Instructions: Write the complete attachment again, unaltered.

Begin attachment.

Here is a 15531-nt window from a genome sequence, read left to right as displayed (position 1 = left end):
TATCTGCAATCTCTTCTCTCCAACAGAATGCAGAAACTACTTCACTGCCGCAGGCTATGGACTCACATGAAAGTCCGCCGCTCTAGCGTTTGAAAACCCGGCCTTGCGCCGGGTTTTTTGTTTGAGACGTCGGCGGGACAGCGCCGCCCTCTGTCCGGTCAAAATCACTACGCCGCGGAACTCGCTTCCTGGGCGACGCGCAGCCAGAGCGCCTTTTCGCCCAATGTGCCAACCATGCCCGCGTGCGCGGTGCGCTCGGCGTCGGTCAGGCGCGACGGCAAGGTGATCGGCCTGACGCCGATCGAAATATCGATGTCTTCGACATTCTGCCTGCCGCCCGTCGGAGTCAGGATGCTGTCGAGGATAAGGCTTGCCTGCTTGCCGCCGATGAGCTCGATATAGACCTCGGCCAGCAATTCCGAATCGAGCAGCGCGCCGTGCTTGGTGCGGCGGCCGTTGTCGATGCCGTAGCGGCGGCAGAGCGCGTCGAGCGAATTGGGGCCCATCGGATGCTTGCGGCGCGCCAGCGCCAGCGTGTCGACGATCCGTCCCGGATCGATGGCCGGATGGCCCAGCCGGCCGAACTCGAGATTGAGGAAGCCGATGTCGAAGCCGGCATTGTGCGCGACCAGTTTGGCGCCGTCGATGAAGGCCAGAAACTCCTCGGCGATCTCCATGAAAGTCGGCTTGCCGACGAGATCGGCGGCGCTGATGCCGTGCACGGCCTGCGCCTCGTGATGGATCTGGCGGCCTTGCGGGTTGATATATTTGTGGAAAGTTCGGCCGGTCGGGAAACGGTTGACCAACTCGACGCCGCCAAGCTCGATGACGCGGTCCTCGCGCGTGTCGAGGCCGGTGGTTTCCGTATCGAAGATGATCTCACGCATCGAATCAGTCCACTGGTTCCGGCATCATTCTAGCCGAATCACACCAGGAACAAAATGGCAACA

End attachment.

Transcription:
Here is a 15531-nt window from a genome sequence, read left to right as displayed (position 1 = left end):
TATCTGCAATCTCTTCTCTCCAACAGAATGCAGAAACTACTTCACTGCCGCAGGCTATGGACTCACATGAAAGTCCGCCGCTCTAGCGTTTGAAAACCCGGCCTTGCGCCGGGTTTTTTGTTTGAGACGTCGGCGGGACAGCGCCGCCCTCTGTCCGGTCAAAATCACTACGCCGCGGAACTCGCTTCCTGGGCGACGCGCAGCCAGAGCGCCTTTTCGCCCAATGTGCCAACCATGCCCGCGTGCGCGGTGCGCTCGGCGTCGGTCAGGCGCGACGGCAAGGTGATCGGCCTGACGCCGATCGAAATATCGATGTCTTCGACATTCTGCCTGCCGCCCGTCGGAGTCAGGATGCTGTCGAGGATAAGGCTTGCCTGCTTGCCGCCGATGAGCTCGATATAGACCTCGGCCAGCAATTCCGAATCGAGCAGCGCGCCGTGCTTGGTGCGGCGGCCGTTGTCGATGCCGTAGCGGCGGCAGAGCGCGTCGAGCGAATTGGGGCCCATCGGATGCTTGCGGCGCGCCAGCGCCAGCGTGTCGACGATCCGTCCCGGATCGATGGCCGGATGGCCCAGCCGGCCGAACTCGAGATTGAGGAAGCCGATGTCGAAGCCGGCATTGTGCGCGACCAGTTTGGCGCCGTCGATGAAGGCCAGAAACTCCTCGGCGATCTCCATGAAAGTCGGCTTGCCGACGAGATCGGCGGCGCTGATGCCGTGCACGGCCTGCGCCTCGTGATGGATCTGGCGGCCTTGCGGGTTGATATATTTGTGGAAAGTTCGGCCGGTCGGGAAACGGTTGACCAACTCGACGCCGCCAAGCTCGATGACGCGGTCCTCGCGCGTGTCGAGGCCGGTGGTTTCCGTATCGAAGATGATCTCACGCATCGAATCAGTCCACTGGTTCCGGCATCATTCTAGCCGAATCACACCAGGAACAAAATGGCAACA